Fall is such a wonderful time of the year to be in your yard and garden! Again and again I hear people say, “Fall is my favorite time of the year.” Here in central Oklahoma (Zone 7) it’s definitely an easier growing season, at least for edibles, than summer is. The weather is fair and enjoyable; the colors are rich, and there are cool breezes in the early morning and late evening hours. Typically, we even receive a bit more rain.
According to the Farmer’s Almanac this year, “The fall equinox arrives on Wednesday, September 22, 2021, at 3:20 P.M. EDT in the Northern Hemisphere. During the equinox, the sun crosses what we call the ‘celestial equator’—an imaginary extension of Earth’s equator line into space. The equinox occurs precisely when the sun’s center passes through this line. When the sun crosses the equator from north to south, this marks the autumnal equinox; after the autumnal equinox, the sun begins to rise later and nightfall comes sooner.”
Technically speaking, fall is almost here. Gardeners are eager to spend more time outside working and taking advantage of the enjoyable weather and the beauty around them. Raised beds and containers are filled with root vegetables, all types of greens, peas and cool season herbs that were started in late July and early August. Like finishing a chapter in a book, the summer growing season is coming to a close, and a new fall growing season is beginning.
While nurturing young starts or harvesting summer herbs that are still hanging around, you don’t really have to try that hard to see God’s handiwork. In our garden, I see His handiwork work everywhere! In the aromatic leaves, in the drops of dew and in the bees, butterflies and dragonflies that are delicate and quite amazing.
The other day my granddaughter squealed, “Look Grandma, there’s a butterfly!” While examining it we noticed that it appeared to have the capital letter “O” in the coloration of its wing.
Instantly, it reminded me of the story that I had read once about the Norwegian nature photographer Kjell Bloch Sandved. According to Pinar Noorata, “This man devoted his photographic career to capturing the beauty of the world we live in and along the way, amassed a collection of butterfly and moth images with interesting patterns on their wings. Sandved’s keen eye took notice of the spectacular shapes the natural designs came in, recognizing their resemblance to letters of the alphabet. As a result, he formed the Butterfly Alphabet. Featuring all twenty-six letters in the English alphabet, as well as the ten single-digit numbers (0 through 9).” Sandved was intentional. It took him 24 years and traveling to more than 30 countries to complete his findings. See the Butterfly Alphabet here.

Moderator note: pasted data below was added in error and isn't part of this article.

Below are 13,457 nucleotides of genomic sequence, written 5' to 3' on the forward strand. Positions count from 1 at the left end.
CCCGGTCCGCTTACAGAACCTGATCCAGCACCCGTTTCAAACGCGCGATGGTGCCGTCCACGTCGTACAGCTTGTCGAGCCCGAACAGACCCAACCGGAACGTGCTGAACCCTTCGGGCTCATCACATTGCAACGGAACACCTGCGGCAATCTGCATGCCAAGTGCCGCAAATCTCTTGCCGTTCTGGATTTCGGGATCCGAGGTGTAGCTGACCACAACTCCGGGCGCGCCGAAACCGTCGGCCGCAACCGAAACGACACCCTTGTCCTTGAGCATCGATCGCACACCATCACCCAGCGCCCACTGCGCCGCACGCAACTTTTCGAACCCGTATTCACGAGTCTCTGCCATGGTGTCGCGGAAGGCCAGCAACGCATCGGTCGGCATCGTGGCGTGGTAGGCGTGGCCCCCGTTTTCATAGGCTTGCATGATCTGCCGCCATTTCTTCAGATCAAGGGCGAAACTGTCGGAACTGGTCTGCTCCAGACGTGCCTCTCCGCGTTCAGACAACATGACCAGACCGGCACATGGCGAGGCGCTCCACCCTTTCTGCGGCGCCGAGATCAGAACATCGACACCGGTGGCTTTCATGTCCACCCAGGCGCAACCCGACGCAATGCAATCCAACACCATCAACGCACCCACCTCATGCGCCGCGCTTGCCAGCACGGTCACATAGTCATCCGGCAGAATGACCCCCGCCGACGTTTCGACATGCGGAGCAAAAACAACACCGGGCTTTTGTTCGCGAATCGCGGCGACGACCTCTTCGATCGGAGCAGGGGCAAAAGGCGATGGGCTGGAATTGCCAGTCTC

According to Genesis 1:1, “In the beginning God created the heavens and the earth.” In Hebrew, there are multiple words and meanings for the word “created.” In this verse, the word “created” means to create something from nothing. In the Hebrew spelling, it begins with the letter Aleph which is the first letter in the Hebrew alphabet (equal in position to the English letter A), and it ends with the letter Tav which is the last letter in the Hebrew alphabet (equal in position to the English letter Z).
One could quite literally read Genesis 1:1 like this, “In the beginning, God created something from nothing and everything from A to Z.” His building blocks are all around us—literally flying all around us! It’s so simple and beautiful and at the same time so comprehensive and complete.
Even though uncertainty comes with seasonal changes one thing is certain: God never changes. He is the same yesterday, today and tomorrow. He is still the Creator, and He is still in control. He cares for His creation, and He cares for you. As a matter of fact, He loves you!
“While the earth remains, seedtime and harvest, cold and heat, summer and winter and day and night shall not cease” (Gen. 8:22).
May God grant you the grace to see Him in the beauty of the changing season.